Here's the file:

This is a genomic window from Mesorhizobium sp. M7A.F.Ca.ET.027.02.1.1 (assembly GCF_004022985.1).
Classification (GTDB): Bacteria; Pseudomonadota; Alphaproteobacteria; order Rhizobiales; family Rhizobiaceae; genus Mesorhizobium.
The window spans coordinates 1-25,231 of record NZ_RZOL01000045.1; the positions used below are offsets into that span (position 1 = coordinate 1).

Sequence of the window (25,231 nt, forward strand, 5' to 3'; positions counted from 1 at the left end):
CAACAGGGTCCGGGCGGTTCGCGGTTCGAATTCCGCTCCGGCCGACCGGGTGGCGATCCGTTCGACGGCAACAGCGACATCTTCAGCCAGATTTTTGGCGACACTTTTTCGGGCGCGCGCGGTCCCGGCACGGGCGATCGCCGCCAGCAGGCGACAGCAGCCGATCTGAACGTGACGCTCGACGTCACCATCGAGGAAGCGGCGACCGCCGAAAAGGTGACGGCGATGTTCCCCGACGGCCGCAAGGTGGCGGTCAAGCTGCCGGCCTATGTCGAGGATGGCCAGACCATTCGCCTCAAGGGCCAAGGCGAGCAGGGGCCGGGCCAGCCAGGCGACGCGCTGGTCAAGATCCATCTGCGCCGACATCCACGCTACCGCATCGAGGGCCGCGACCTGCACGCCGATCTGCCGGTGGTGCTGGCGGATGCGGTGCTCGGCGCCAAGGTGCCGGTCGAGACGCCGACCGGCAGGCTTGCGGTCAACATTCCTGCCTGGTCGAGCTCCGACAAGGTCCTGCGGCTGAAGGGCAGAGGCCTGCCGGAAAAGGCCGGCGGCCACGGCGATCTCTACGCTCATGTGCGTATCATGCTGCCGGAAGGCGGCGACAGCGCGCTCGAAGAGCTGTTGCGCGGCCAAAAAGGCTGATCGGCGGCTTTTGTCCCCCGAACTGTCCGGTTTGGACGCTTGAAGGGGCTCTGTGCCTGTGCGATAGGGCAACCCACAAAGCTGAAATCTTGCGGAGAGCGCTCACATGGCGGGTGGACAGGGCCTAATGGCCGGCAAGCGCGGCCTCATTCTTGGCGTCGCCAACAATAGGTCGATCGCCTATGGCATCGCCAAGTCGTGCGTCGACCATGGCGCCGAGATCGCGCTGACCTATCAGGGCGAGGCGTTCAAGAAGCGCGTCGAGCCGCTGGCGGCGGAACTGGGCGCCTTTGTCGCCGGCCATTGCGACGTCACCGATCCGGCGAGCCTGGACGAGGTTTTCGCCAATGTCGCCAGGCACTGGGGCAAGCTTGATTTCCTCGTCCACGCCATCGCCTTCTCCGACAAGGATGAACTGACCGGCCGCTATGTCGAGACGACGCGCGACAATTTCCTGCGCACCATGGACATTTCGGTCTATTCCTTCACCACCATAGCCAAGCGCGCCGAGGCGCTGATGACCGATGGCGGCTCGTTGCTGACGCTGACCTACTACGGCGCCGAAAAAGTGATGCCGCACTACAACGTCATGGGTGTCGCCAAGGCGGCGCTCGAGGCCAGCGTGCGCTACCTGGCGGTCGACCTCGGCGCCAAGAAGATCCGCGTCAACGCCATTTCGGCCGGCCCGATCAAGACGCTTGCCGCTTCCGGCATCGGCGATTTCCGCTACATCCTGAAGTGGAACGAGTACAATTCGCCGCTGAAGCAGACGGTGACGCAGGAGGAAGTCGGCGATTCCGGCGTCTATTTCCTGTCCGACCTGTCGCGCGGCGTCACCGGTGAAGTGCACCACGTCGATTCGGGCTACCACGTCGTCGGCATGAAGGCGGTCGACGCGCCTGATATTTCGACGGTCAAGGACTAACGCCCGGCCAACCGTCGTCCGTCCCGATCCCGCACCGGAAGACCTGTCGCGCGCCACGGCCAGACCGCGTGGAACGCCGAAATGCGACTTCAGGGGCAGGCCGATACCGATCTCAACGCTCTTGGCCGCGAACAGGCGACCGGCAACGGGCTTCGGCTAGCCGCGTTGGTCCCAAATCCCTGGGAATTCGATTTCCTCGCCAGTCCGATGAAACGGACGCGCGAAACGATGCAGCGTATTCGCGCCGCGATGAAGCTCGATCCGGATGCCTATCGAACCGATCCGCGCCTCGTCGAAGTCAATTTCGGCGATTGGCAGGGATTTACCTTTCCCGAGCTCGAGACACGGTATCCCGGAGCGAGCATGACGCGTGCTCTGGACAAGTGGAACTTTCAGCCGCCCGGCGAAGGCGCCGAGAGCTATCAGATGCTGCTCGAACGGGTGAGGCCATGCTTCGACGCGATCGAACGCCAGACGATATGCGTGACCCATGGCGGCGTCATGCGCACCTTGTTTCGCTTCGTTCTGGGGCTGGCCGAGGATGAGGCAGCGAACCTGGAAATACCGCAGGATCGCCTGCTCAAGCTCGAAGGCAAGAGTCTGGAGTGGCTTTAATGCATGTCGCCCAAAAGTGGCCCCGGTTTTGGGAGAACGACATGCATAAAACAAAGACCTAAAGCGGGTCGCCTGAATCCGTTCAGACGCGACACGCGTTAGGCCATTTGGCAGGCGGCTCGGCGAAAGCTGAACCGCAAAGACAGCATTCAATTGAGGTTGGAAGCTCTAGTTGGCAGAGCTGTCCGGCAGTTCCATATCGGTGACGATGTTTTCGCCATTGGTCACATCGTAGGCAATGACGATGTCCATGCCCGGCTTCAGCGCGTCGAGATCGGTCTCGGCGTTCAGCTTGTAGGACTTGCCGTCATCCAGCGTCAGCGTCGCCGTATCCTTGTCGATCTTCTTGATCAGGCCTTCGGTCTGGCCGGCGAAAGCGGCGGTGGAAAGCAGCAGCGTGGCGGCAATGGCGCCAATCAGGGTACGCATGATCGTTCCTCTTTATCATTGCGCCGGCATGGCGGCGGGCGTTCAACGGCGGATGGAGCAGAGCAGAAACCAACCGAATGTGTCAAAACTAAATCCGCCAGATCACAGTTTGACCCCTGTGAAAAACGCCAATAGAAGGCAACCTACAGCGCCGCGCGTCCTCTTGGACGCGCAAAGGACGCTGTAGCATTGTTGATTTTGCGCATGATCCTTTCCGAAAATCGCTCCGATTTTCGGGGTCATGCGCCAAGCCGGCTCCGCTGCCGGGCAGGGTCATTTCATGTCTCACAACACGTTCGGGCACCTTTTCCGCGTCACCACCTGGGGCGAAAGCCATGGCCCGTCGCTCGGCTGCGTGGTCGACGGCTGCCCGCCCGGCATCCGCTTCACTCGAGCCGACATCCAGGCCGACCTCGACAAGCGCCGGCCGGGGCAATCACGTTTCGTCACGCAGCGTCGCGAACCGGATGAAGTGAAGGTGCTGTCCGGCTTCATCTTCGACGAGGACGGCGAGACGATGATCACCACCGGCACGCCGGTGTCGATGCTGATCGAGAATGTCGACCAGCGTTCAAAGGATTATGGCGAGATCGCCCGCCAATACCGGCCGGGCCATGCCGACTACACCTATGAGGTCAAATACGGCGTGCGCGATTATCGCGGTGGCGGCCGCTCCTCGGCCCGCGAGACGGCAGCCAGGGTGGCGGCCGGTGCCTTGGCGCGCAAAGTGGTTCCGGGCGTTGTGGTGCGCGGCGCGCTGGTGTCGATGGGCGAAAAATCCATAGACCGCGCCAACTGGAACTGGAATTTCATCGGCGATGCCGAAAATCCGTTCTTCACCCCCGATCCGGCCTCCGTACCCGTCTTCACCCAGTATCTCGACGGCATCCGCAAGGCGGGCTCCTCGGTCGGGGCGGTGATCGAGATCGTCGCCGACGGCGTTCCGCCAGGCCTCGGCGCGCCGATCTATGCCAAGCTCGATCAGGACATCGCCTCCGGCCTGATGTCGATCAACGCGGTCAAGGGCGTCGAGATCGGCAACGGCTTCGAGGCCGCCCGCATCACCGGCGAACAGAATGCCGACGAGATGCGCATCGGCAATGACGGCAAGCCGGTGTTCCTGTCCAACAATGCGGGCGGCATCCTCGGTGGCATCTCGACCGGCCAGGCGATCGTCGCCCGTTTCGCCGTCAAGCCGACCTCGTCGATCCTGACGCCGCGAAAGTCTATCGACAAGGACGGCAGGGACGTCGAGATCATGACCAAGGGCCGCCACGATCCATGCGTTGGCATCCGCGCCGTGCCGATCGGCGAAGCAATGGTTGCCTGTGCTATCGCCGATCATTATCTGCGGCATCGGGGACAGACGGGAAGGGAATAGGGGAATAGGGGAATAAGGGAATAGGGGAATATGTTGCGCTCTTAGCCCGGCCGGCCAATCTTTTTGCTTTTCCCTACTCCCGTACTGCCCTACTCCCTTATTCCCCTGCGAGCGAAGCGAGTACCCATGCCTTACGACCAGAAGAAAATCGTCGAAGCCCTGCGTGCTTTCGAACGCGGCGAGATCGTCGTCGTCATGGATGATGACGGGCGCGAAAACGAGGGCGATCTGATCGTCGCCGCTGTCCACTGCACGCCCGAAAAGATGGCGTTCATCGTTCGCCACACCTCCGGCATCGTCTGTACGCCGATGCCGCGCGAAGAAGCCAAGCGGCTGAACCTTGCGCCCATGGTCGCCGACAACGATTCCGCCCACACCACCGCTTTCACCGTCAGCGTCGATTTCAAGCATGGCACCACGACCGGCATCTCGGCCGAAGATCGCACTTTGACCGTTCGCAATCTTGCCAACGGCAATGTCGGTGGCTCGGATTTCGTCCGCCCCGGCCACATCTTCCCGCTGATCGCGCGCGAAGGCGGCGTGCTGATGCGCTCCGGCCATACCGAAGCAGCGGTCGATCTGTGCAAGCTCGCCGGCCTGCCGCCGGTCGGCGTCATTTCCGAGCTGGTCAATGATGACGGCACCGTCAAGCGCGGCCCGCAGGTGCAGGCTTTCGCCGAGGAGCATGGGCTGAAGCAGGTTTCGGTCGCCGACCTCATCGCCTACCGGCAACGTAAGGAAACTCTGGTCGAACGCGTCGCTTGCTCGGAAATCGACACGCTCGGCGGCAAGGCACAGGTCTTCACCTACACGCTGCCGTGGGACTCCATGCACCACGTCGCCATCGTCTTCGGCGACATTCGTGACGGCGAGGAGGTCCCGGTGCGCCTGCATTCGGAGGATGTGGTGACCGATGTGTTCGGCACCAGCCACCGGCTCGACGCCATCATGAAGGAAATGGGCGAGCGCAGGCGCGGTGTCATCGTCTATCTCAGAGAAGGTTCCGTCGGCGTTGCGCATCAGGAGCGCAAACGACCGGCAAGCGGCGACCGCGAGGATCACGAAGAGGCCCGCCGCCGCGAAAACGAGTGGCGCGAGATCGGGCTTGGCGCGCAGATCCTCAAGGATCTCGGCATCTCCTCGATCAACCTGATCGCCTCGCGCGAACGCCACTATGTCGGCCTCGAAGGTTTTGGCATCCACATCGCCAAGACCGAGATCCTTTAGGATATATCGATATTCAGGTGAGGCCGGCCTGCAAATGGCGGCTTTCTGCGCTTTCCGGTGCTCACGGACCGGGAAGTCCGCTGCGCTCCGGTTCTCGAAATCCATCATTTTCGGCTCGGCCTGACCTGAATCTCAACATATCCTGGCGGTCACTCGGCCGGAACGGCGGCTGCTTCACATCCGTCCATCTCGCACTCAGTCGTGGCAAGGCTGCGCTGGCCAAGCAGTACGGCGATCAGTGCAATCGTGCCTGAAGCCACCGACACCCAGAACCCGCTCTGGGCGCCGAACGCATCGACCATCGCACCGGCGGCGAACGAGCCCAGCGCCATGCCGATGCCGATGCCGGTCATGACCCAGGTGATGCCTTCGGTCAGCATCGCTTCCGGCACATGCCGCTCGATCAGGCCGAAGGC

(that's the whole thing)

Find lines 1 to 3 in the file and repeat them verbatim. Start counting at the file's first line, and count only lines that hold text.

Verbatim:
This is a genomic window from Mesorhizobium sp. M7A.F.Ca.ET.027.02.1.1 (assembly GCF_004022985.1).
Classification (GTDB): Bacteria; Pseudomonadota; Alphaproteobacteria; order Rhizobiales; family Rhizobiaceae; genus Mesorhizobium.
The window spans coordinates 1-25,231 of record NZ_RZOL01000045.1; the positions used below are offsets into that span (position 1 = coordinate 1).